HV Battery for Honeywell Strobonar 882

Discussion in 'Lighting Equipment' started by ed_kubacki, Nov 15, 2005.

  1. Dooes anyone know of a High Voltage Battery pack replacement for the
    510V battery for the Strobonar 882. I've had this one since the late
    70's and the 510V batteries used to be readily availble, but I can't
    seem to find them anymore (I think it was an Everready 497 if my
    memory is correct).

    I was hoping someone has info on the current external battery packs
    like the Sunpak TR2000 and Quantum units that can be used with the
    882. Their websites offer little or no info on what units they work with.


  2. Ed, I want to ask you are you sure it doesn't use Sub C Ni-cad?s. I have a Honeywell 770 Strobonar Auto and it uses 4 sub C battery?s. I re-celled mine for about 18.00 and it is an awesome flash unit. Very powerfull and recycles in about 5 seconds. The reason I ask is the trigger voltage of the caps is 500 volts on my unit and the few sites I found with info on the 882 puts it in the same class at the 770 auto. I may be wrong and am not trying to offend you. If it does take Sub-C battery?s I can pull my CC card receipt and see where I got mine. I upgraded it from 1200MAH to 2600Mah. And it works great.

  3. Ed, I downloaded the manual and I'll be darned if yours doesn't take 510 volt high voltage, Dry battey everyready 497 type battery. That stinks because it looks identical to a 770 auto only thing I see better is faster recycle times. Good luck fnding those batteries.
  4. I found about 10 places that stock them but they are expensive and are not rechargable glad I have a 770. cheapest I found is 75.00USD.

    Go to google type eveready 497.
  5. The battery Cross Refrences to a NEDA 741
  6. Donald,

    I have 2 700 Strobonars that have the sub-C cells. Good work horses, but Sloooow reclycle times.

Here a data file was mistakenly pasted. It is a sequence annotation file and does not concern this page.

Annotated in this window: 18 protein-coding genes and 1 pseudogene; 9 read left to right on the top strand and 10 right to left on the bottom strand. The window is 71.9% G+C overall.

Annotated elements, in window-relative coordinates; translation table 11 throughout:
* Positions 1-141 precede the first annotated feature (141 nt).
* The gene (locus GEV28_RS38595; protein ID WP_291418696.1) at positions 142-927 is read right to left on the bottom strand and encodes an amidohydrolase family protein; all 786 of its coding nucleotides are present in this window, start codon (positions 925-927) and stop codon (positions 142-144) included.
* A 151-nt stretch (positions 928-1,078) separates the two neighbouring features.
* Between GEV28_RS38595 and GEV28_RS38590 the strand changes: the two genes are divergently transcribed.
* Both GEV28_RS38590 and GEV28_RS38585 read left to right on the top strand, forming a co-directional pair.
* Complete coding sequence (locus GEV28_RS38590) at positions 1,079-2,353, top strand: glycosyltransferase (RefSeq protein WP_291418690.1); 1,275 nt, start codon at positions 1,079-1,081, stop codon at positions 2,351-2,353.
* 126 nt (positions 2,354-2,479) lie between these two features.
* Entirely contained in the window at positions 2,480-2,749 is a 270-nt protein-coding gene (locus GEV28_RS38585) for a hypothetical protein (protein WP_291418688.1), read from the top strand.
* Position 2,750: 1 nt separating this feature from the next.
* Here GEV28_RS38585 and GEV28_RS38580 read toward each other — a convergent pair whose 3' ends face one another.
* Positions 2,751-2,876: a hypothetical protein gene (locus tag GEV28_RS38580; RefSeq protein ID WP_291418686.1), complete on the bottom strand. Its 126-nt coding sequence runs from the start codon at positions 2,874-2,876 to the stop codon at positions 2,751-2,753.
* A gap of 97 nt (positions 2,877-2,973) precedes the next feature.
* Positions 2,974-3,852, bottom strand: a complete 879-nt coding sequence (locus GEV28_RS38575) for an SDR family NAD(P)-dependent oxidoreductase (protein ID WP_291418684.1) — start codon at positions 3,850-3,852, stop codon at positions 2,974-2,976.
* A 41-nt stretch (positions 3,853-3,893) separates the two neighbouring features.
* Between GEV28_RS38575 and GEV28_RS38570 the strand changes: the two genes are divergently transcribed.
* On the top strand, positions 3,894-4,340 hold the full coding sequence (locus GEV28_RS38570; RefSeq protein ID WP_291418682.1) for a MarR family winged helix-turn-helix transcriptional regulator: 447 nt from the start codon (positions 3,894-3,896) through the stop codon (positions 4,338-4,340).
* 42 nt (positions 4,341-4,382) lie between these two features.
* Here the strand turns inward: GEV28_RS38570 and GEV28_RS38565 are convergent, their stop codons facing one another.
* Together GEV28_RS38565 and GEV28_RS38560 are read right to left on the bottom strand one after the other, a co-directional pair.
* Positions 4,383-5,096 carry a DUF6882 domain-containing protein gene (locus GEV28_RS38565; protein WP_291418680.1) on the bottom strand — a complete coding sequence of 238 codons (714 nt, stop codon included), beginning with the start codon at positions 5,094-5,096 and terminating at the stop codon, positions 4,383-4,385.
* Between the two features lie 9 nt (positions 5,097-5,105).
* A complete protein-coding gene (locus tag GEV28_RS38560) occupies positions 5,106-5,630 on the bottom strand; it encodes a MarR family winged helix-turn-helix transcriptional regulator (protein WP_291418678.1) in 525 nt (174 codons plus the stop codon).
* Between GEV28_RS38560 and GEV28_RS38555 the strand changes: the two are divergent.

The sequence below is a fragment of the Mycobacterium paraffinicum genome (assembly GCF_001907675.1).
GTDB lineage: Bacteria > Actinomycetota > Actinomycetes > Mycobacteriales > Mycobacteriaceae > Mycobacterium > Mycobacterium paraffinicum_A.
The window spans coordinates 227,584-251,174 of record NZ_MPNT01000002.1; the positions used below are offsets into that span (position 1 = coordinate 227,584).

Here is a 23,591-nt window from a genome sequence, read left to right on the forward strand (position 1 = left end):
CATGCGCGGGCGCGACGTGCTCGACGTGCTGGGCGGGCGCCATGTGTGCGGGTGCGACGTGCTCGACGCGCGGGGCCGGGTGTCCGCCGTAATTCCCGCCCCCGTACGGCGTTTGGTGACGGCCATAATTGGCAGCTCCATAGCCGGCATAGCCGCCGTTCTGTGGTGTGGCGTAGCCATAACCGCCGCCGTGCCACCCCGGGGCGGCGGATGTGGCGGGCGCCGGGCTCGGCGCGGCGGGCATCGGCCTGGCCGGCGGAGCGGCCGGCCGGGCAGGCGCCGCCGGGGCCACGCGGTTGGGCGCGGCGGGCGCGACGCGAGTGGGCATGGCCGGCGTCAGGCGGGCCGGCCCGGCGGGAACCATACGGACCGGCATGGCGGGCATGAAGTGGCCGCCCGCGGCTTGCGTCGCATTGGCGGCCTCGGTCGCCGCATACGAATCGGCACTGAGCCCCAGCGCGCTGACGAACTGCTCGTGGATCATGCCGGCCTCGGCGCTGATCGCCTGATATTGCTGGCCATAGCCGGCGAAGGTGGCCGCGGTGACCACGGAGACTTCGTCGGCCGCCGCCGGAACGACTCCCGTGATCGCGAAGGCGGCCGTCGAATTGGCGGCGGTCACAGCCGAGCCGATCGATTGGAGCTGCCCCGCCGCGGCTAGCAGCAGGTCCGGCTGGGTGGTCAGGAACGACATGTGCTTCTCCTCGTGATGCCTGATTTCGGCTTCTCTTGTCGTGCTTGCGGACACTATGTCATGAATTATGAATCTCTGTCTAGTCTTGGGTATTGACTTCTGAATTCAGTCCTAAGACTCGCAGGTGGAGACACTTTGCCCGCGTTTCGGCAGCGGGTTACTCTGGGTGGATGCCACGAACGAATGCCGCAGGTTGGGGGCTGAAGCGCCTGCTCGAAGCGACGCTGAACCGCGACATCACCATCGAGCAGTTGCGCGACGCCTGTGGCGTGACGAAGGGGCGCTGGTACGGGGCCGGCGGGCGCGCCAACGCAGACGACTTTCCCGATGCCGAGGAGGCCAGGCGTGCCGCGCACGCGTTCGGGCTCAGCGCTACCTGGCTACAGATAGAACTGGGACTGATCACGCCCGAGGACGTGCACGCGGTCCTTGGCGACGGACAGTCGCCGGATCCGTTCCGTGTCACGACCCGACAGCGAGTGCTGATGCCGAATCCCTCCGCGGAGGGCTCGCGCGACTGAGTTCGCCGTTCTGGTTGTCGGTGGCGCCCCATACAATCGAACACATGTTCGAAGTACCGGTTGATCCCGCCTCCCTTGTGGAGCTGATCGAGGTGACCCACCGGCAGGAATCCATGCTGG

I was hoping to use the 882 for my son's wrestling meets. I have a Canon 420 EX for my EOS bodies, but it only takes loose AA cells and is a pain to load batteries in (the battery door feels like it will snap off). So quick changing the batteries is out.

    I also have 2 Vivtar 283s (you get the impression I like my classic stuff, no I don't have any flash powder :)) that are 20 years+ old. they have high ( >250V) voltage on the hot shoe and this isn't supposed to be good for the new electronic cameras.

    Oldly enough, the 882 has a hot shoe (yep, it ahs a hot shoe mounted auto expose head) with a voltage of ~2.5 V ! Who would have thunk! I would have guessed the 882 would have a voltage in the stratosphere.

    It works great on the AC adapter, but I've been out of luck finding an inexpensive battery for it. The 497s were and I assume still are zinc-acid 'dry-cells', I was hoping for a rechageable battery pack that would be useable on both the 882 and 283s. Hopefully with just a cable change.

    Thanks for all the replies.

  7. I recently dug out my old Strobonar in order to do an upcoming family wedding. I used it many years ago for a couple dozen weddings and loved both the size, feel, and results. The batteeries are the problem, however, and I will probably bite the bullet and get one on-line. It is expensive, but the results are worth it, compared to the hot-shoe units currently available.

    My absolute favorite was/is the Norman flashhead with portable battery pack. The flash color was absolutely right on. Great equipment, but you needed a sherpa to carry the battery pack. For that reason, I haven't looked to see if there are still battery replacements available.

    Dick Clark
  8. I have 2 Strobonar 65D Futurmatics, and 1 Strobonar 800 Pressmaster, and all using 497 battery, that I would (at least) like to test-fire to see if they work. The in-head battery trays don't have electrical contact for batteries, so I assume they are 497 powered only? I do not have the AC adapter (anyone know where I can get it?) I see B&H has the 497 battery for $84.95. Is that my only choice? aside from stringing together 300 1.5 V button cells to get the 450 VDC to test fire?
  9. I have the Pressmaster 800 with the camera bracket, AC adapter, and sync cord, if anyone is interested it it. It works
    fine on AC. I'm clueless about any batteries. I noticed the handle warms up when I'm using it, which would suggest
    there are batteries in the handle? The head of the unit has a compartment for batteries, but as someone wrote
    above, there are no contacts. Too bad.

    I'm selling a bunch of camera gear that I have collected over the years and just came across the Pressmaster in a
    box tonight. Forgot I had it and came to Photonet to find some specs on it. It's a neat unit. Anyone know the guide
    number? I still have a Vivitar 292 that needs to have its battery pack rebuilt. A real monster with a GN of 65 @ ISO
    25. I hope Homeland Security does not make me give it up. :)
  10. I have the 882. I recently purchased a Quantum Turbo battery and then got the quantum turbo cord CH. It is not supposed to work for the 882, but I figured what the hell.....well in short it does flash the 882. I have two 882's and will try it once I get the Quantum QT-48 dual cord which allows two flashes to be fired by the Turbo.